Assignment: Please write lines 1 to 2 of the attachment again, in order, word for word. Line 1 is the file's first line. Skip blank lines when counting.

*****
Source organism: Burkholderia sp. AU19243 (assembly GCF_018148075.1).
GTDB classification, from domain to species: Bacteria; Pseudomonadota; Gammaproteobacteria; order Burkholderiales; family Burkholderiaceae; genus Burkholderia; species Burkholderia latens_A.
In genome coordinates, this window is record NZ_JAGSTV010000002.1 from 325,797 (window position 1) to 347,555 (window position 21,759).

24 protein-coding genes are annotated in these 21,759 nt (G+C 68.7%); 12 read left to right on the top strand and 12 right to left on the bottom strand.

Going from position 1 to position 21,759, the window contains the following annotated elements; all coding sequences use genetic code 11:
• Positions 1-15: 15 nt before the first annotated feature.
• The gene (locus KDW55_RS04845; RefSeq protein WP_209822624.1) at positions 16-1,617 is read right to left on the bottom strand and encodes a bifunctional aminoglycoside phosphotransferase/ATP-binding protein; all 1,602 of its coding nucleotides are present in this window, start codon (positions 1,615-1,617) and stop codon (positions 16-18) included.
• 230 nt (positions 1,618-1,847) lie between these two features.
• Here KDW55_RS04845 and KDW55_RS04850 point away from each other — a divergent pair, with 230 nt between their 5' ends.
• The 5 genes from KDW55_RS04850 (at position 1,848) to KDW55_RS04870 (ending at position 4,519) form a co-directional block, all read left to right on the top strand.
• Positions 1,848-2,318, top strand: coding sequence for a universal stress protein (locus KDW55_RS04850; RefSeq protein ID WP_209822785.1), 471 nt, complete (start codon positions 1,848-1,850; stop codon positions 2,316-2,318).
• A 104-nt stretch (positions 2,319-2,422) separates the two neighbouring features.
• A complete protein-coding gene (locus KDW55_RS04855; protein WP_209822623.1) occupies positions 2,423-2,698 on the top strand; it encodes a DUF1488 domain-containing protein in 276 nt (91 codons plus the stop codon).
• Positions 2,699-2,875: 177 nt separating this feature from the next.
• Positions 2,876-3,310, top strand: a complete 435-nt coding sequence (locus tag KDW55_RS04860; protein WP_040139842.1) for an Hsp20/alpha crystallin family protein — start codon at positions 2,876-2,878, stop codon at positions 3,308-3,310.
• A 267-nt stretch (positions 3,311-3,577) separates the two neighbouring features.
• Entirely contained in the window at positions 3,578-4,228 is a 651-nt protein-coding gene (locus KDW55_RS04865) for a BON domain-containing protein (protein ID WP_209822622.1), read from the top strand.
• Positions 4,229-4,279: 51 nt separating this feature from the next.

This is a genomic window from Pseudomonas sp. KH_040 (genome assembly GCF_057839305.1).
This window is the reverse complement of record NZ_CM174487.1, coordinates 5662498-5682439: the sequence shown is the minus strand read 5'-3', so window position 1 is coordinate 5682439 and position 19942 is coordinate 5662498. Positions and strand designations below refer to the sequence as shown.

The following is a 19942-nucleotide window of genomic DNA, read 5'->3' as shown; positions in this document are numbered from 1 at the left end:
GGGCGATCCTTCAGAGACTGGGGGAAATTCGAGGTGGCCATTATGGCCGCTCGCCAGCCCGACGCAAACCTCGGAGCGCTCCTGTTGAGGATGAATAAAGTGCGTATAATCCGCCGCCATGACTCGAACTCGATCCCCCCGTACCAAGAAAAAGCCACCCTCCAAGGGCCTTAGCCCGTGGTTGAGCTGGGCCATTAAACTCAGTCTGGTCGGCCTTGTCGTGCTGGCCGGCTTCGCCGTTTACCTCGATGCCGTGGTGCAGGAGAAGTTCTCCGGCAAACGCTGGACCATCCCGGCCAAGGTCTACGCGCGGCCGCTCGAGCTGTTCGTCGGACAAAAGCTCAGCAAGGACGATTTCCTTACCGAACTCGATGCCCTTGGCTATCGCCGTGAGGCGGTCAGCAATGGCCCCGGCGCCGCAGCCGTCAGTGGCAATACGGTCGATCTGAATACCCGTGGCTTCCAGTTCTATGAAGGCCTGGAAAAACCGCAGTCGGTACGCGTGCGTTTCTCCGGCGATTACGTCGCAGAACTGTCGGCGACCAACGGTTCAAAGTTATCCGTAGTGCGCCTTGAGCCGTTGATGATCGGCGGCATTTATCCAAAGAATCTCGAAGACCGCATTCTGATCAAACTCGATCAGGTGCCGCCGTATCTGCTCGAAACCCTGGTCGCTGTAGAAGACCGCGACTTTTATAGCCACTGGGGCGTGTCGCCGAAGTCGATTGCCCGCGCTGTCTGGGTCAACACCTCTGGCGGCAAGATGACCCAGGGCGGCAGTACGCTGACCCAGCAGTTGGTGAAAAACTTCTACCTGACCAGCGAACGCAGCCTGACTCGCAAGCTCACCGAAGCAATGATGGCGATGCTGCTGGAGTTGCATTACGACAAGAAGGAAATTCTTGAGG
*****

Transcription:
Source organism: Burkholderia sp. AU19243 (assembly GCF_018148075.1).
GTDB classification, from domain to species: Bacteria; Pseudomonadota; Gammaproteobacteria; order Burkholderiales; family Burkholderiaceae; genus Burkholderia; species Burkholderia latens_A.